API Tutorial and Introduction to RESTful Development


I hope that you are having a good start to the week, on Mondays I like to cover a computer science or development topic and give a dead simple explanation of how it works and today I’m going to give a basic API tutorial.

API stands for Application Programming Interface and if you aren’t familiar with how APIs work, they’re essentially tools that let outside applications communicate with whatever application they are connected to. There are a number of API tools that are used in the development community, however the most popular is the REST based API, and that’s what I’ll be discussing today.

Let’s start with a real world case study, imagine that you got hired to build a real estate web application and you’re asked to dynamically show all of the Tweets posted in the area. You could try create a web scraper that pulls in all of the relevant posts from various Twitter pages, but that would be a very messy way of developing the feature. Instead you could connect to the Twitter API and pull in all of the relevant Tweets for that area.

So how would you connect to the API? If you’ve never done this type of development before it can seem a little mysterious, but it’s actually quite straightforward. In your application you would send a request to a URL that Twitter created and pass in the location parameters. An example would look something like this:


To break this down a bit, the URL http://twitter.com/search is called the API’s URI, which stands for Uniform Resource Identifier, which is a fancy way of saying that it’s the API’s address. The ?q=place%3a is the API endpoint that lets Twitter know that we want to look for a Place, as opposed to a specific Tweet or say a User’s friend list. Lastly the 247f43d441defc03 is the Place ID. After our application sends a request to this Twitter API link Twitter will first check to see if the application is allowed to communicate with it, then it will take the parameters from the request and query its database. Lastly it will send back an API response that contains the data we asked for.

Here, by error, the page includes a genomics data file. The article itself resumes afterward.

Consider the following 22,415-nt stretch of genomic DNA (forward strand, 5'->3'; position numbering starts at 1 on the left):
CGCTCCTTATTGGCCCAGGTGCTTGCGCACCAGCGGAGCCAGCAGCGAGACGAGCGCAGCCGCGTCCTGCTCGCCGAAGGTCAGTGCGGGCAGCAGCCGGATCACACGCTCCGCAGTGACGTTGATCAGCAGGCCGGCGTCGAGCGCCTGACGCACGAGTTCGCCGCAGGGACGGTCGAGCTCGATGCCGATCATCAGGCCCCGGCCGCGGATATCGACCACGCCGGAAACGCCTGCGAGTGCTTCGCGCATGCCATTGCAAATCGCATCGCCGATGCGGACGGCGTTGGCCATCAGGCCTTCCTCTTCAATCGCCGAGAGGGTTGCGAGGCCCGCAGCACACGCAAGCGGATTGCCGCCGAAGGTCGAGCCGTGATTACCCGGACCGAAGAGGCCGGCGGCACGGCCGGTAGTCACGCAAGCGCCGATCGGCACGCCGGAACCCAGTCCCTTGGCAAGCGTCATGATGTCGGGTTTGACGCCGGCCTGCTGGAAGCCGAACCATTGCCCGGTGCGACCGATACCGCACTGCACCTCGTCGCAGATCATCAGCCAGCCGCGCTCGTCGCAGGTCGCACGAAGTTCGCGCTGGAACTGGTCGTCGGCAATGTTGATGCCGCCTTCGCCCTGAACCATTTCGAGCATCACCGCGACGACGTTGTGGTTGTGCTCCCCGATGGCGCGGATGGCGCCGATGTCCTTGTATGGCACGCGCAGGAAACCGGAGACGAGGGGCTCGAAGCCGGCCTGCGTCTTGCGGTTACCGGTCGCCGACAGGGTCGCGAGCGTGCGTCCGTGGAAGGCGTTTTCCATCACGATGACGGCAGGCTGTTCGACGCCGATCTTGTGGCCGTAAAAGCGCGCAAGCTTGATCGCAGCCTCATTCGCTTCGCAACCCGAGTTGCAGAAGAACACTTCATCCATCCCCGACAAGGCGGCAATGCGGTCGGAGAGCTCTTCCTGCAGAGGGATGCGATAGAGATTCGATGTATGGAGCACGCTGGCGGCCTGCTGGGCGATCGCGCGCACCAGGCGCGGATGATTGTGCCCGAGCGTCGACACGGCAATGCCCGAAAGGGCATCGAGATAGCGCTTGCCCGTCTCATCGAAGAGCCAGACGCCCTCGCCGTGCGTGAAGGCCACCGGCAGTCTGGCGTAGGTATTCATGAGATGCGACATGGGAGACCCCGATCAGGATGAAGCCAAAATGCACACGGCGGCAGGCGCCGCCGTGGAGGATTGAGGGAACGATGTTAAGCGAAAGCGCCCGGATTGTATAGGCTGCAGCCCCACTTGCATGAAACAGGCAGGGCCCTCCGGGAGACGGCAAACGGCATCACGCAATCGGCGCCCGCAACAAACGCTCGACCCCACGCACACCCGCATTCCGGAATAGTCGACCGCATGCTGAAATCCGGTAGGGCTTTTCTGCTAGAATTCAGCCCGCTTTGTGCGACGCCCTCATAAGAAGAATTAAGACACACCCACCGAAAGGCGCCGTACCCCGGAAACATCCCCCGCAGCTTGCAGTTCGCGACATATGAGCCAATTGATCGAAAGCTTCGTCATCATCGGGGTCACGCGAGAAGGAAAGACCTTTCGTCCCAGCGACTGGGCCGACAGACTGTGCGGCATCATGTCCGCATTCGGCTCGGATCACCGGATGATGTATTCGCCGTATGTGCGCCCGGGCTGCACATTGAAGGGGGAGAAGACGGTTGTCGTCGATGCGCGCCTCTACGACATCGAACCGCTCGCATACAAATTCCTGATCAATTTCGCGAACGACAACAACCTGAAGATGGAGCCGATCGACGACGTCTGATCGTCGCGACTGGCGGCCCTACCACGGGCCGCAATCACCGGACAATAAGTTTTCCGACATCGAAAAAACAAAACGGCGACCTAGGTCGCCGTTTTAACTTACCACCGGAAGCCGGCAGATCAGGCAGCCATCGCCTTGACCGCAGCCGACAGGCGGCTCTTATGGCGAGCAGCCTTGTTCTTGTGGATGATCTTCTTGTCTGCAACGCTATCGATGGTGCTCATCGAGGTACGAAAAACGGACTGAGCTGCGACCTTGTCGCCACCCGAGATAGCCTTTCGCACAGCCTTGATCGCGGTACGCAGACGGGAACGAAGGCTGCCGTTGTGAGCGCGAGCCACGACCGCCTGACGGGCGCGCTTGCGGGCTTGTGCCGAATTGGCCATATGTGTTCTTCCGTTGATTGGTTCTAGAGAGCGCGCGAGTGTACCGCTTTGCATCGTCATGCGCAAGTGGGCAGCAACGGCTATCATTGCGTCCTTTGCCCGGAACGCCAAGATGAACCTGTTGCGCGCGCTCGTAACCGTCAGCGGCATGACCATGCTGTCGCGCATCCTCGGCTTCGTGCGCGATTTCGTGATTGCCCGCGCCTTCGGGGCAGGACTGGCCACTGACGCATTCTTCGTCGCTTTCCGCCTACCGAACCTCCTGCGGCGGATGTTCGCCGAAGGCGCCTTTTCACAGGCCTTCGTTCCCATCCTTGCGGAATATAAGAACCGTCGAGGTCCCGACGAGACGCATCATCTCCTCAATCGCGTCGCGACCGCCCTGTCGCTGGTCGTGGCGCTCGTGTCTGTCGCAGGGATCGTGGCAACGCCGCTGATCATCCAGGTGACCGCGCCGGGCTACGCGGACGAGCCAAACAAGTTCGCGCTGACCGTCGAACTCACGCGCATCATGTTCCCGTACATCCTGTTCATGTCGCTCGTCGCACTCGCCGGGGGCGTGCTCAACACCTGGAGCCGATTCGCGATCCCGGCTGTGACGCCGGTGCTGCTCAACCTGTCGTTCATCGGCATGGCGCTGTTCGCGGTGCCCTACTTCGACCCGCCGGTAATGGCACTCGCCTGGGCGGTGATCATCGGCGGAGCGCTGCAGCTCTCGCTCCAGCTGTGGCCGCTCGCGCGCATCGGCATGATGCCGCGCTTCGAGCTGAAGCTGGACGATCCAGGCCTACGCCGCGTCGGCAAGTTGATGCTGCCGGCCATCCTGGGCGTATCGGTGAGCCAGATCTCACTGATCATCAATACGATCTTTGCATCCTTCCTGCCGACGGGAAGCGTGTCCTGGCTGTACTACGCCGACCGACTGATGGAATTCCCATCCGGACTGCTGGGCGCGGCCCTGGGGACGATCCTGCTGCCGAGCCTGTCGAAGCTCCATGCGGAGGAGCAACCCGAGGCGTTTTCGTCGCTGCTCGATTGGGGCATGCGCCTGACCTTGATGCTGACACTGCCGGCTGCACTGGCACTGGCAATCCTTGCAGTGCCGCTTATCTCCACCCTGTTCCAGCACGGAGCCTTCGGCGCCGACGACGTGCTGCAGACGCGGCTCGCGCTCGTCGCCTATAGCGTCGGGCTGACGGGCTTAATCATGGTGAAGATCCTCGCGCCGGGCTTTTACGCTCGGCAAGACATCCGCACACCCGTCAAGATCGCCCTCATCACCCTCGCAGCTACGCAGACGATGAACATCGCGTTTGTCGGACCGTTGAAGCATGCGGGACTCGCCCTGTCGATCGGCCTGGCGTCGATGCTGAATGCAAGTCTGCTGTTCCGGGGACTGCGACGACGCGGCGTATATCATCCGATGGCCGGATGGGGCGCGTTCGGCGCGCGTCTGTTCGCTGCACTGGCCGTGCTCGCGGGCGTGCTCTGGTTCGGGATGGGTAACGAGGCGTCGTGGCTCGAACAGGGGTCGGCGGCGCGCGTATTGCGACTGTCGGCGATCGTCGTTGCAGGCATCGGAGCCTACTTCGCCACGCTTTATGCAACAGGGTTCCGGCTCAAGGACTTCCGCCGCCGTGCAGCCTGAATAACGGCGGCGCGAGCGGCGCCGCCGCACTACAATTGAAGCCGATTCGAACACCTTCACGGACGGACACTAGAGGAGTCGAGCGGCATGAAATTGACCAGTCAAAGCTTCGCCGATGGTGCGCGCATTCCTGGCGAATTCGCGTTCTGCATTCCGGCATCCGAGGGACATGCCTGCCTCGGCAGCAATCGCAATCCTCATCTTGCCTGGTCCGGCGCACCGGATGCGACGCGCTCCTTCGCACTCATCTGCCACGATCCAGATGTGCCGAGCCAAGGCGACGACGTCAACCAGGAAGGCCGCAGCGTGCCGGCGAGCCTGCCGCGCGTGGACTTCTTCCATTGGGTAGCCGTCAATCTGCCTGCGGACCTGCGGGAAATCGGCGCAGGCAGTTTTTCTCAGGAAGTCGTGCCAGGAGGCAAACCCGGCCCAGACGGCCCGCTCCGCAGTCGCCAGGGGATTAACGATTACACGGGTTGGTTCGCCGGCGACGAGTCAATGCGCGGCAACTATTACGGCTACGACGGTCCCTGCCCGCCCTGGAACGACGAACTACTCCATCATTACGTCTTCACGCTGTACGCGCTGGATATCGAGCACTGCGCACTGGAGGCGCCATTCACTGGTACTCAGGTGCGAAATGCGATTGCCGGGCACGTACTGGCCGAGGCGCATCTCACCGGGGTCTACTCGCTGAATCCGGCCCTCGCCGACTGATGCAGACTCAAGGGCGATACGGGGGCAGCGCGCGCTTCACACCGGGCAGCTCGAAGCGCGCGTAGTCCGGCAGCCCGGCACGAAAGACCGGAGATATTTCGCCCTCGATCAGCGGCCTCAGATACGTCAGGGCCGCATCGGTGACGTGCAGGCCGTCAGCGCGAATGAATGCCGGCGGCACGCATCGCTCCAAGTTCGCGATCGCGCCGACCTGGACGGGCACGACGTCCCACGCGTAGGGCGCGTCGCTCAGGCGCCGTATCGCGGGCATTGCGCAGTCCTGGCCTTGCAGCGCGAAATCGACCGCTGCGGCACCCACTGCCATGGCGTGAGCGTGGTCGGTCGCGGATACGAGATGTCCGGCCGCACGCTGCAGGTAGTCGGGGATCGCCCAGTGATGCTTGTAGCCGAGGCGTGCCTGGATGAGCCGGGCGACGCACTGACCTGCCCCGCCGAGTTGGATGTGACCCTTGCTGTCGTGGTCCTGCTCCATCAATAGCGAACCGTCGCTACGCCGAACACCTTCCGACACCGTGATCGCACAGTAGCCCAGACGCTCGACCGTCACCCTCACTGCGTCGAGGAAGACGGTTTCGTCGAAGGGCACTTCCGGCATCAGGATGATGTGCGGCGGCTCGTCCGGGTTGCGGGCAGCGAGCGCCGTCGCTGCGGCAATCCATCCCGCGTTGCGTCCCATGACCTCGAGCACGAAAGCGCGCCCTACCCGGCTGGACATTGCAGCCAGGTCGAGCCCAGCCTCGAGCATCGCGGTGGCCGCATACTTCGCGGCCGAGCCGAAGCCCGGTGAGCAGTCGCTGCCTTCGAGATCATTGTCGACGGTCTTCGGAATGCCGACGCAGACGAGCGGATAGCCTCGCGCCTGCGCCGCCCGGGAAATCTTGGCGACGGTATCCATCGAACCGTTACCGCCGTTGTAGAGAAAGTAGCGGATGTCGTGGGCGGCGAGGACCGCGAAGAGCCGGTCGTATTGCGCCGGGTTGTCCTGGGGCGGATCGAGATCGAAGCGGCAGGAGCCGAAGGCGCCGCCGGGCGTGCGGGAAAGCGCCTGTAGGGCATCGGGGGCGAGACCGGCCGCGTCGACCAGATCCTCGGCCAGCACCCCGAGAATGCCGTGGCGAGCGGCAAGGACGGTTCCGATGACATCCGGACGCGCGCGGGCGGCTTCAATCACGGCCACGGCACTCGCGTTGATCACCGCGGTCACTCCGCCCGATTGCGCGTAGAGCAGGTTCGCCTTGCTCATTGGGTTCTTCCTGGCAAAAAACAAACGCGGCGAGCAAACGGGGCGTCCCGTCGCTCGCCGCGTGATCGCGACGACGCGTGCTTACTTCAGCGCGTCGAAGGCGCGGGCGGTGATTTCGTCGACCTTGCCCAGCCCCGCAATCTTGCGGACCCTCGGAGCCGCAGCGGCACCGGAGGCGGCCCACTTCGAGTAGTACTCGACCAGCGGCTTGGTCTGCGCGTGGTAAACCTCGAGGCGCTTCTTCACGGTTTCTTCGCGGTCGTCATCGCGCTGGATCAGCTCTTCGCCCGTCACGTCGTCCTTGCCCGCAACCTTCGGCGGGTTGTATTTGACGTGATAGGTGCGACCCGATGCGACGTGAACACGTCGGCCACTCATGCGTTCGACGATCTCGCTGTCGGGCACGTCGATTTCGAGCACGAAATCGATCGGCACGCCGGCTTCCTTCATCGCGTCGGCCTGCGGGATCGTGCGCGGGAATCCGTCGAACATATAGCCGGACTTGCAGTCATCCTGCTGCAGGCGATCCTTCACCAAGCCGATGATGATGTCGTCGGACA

api flow

Typically APIs return either JSON or XML data, for example, if we requested a list of Twitter Mentions, the returned response would look something like this:

json api

APIs return standardized formats such as JSON and XML so that developers can easily parse through the returned data and use it however our application requires. When your application gets the data back from the API you can iterate over it and create database records with it or you can simply render it to users if the information is temporary in nature, such as with Tweets.

Other examples of applications that you could leverage APIs for would be:

  • Mapping applications with Google Maps
  • Rendering local business reviews from Yelp
  • Showing relevant videos on your website from YouTube
  • And the list goes on

In fact, APIs have become so prevalent that there are many times where I’m able to skip entire features of applications and simply integrate outside APIs to provide the functionality. A great example is one that we’re working on with devCamp right now where we needed to integrate a scheduling component into the application so that students could easily schedule meetings with instructors. That type of feature would have taken quite a bit of time to build into the app from scratch, especially when you consider all of the potential edge cases. However by leveraging an outside scheduling API the feature was fully built within a few days.

Another reason I created this API tutorial is because in addition to working with outside applications, it’s also very important to have a strong working knowledge of APIs since there are many times where you will need to build APIs for your own applications to communicate with each other. For example, service oriented architecture, also known as the microservice design pattern, focuses on building one application per feature, and having all of the apps connected via APIs. So whether you need to connect to an outside service, or if you’re looking to work with modern development practices, working with APIs is very important.

I hope that this API tutorial has been a helpful introduction to what APIs are, how they work, and why they’re important to understand. In future episodes I’ll be continuing this discussion and I’ll cover other topics related to APIs, including JSON parsing and how to send RESTful requests from an application. In the meantime I’ve included some links in the show notes where you can explore APIs further.

API Tutorial Resources

api tutorial


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